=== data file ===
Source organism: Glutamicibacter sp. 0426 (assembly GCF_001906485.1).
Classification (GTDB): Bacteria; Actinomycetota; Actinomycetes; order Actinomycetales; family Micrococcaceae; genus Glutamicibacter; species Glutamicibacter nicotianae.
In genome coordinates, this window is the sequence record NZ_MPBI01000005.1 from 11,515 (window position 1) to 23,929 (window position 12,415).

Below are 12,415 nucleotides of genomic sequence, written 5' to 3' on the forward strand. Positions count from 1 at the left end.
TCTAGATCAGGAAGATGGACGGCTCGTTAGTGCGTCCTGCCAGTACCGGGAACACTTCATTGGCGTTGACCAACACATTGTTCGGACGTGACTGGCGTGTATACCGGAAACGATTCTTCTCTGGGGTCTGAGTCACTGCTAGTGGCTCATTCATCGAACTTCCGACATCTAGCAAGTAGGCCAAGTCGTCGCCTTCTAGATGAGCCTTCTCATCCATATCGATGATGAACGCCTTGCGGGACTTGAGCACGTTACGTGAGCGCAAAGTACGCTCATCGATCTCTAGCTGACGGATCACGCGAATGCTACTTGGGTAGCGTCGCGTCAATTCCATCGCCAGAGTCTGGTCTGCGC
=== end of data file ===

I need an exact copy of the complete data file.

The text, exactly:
Source organism: Glutamicibacter sp. 0426 (assembly GCF_001906485.1).
Classification (GTDB): Bacteria; Actinomycetota; Actinomycetes; order Actinomycetales; family Micrococcaceae; genus Glutamicibacter; species Glutamicibacter nicotianae.
In genome coordinates, this window is the sequence record NZ_MPBI01000005.1 from 11,515 (window position 1) to 23,929 (window position 12,415).

Below are 12,415 nucleotides of genomic sequence, written 5' to 3' on the forward strand. Positions count from 1 at the left end.
TCTAGATCAGGAAGATGGACGGCTCGTTAGTGCGTCCTGCCAGTACCGGGAACACTTCATTGGCGTTGACCAACACATTGTTCGGACGTGACTGGCGTGTATACCGGAAACGATTCTTCTCTGGGGTCTGAGTCACTGCTAGTGGCTCATTCATCGAACTTCCGACATCTAGCAAGTAGGCCAAGTCGTCGCCTTCTAGATGAGCCTTCTCATCCATATCGATGATGAACGCCTTGCGGGACTTGAGCACGTTACGTGAGCGCAAAGTACGCTCATCGATCTCTAGCTGACGGATCACGCGAATGCTACTTGGGTAGCGTCGCGTCAATTCCATCGCCAGAGTCTGGTCTGCGC